What to see in Fukiya surrounding area (3) [The Nishie residence] This house is located on the opposite side of the Hirokane residence and there is no bus service to/from the village centre in the off season, and even in the high season, a cyclic bus goes there only once a day. However, a bus […]
Since grade school, I always like science museums. Learning outside the four corners of the classroom or beyond the books and wiki pages I read is fun and more exciting than sitting for hours. Interactivity is the key here. It is because I learn and remember more when I can use more than one of […]
Naruto. Surely, when one hears the word Naruto what comes to mind is the popular manga Naruto. Uzumaki Naruto’s name was derived from similar Japanese words: naruto which can mean a powerful whirlpool (maelstrom) or the narutomaki which is the white topping with spiral design on a ramen, and uzumaki(渦巻) which means spiral or the […]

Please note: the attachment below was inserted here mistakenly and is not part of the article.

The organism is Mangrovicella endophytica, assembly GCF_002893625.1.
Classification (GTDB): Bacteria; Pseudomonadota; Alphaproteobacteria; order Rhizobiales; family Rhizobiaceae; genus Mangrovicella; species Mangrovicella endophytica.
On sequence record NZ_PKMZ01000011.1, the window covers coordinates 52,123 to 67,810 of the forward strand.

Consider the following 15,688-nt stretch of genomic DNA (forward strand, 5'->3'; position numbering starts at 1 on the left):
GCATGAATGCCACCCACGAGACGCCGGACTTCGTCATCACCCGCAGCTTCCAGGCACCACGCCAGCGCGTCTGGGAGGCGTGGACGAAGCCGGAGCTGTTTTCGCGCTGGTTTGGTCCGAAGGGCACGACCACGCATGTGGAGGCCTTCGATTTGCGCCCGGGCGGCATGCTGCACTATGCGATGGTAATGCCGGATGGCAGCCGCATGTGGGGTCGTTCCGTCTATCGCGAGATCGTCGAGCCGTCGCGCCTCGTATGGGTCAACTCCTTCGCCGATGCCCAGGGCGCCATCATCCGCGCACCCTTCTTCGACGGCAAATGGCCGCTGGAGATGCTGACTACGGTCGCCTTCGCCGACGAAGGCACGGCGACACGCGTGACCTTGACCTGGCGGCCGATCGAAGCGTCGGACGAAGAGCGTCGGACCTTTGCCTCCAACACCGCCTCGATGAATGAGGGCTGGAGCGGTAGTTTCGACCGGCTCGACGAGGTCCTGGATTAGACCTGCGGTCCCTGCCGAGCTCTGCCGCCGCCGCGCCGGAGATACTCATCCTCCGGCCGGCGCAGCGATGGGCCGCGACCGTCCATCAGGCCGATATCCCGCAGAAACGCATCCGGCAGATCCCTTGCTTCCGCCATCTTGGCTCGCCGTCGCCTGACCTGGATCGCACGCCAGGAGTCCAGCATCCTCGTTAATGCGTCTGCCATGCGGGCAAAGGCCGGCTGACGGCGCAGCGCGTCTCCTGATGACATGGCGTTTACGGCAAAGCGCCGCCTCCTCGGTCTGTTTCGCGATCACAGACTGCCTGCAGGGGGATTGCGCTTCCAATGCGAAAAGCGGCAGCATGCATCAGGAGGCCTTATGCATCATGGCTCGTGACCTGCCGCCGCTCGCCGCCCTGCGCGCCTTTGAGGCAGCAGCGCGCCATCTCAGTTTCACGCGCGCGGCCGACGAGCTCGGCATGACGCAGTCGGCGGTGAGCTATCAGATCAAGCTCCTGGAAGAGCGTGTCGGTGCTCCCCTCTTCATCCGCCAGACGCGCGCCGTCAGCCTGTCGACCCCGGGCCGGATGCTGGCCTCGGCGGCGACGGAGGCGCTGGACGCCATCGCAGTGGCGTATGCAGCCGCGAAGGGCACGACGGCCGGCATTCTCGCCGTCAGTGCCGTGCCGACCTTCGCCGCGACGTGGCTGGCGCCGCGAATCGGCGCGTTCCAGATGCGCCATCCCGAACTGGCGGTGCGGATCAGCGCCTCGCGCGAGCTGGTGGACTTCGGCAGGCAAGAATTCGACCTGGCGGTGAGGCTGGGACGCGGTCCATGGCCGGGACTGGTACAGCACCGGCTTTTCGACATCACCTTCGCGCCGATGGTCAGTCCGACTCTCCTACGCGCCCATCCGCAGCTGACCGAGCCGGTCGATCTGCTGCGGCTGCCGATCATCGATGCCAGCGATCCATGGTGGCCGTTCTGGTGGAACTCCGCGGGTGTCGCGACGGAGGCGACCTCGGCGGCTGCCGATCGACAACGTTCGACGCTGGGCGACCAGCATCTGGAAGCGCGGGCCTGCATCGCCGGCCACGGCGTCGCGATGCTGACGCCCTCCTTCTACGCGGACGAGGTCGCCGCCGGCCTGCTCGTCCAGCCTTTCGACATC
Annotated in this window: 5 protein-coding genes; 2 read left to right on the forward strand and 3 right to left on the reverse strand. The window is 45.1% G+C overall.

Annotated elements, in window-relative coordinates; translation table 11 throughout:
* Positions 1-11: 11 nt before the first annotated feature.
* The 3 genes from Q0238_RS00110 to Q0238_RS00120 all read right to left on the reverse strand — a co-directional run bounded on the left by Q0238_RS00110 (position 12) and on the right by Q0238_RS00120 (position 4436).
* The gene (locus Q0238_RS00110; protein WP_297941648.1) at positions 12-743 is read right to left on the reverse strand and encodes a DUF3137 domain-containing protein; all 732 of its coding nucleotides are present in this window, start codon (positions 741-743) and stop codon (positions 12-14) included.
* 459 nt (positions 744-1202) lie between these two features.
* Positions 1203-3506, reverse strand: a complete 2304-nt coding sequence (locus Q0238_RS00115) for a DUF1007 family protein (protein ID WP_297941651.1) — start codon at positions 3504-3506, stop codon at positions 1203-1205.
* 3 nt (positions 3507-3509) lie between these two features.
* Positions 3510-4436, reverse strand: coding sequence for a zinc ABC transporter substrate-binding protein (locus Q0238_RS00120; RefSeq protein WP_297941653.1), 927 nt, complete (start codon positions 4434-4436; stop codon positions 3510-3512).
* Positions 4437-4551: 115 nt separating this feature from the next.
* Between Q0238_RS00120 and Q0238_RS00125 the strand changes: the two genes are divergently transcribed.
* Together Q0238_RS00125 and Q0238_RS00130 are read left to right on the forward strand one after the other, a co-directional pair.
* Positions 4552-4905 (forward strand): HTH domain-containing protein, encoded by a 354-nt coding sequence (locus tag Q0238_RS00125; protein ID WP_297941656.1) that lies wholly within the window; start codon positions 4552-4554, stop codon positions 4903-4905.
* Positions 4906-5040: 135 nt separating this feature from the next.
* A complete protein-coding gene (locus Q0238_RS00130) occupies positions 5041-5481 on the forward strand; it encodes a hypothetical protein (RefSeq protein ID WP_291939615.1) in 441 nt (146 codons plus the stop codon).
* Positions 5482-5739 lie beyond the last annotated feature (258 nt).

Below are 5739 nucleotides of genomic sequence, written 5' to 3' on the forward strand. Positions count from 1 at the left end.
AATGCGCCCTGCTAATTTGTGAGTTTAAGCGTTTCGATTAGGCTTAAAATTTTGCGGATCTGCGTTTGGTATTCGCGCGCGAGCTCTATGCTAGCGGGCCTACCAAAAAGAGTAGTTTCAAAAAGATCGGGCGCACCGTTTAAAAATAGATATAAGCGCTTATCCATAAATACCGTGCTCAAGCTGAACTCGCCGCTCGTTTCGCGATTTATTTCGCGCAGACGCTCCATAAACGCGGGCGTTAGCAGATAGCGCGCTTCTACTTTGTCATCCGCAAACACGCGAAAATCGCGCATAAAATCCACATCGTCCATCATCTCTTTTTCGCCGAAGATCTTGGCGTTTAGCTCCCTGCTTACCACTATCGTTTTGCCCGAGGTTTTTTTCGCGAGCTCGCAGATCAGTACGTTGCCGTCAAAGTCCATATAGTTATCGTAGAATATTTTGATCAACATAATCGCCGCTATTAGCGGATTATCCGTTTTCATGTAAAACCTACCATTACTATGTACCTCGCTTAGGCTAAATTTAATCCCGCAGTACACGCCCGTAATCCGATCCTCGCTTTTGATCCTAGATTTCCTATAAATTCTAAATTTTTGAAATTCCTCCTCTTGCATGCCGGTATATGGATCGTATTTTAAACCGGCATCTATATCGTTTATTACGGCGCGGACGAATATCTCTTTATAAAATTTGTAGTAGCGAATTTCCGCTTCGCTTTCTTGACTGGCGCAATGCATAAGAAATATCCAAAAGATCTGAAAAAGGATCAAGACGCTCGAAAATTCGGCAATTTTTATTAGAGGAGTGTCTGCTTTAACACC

After the scorching heat of the summer sun, who doesn’t love the cool breeze of fall? Especially in Japan where the summer heat is not that friendly at all. Japan, having four distinct seasons and almost 70% of its land area is covered with foliage, each season has its own something to look forward to. […]
I didn’t do “sight-seeing” in Hakata, because there aren’t many things to see as I wrote in my first post of this series. However, according to one of the official websites of Fukuoka city government (Japanese page), there seems to be many historical locations. They offer a free tablet application called “Fukuoka rekishi nabi” (navigation […]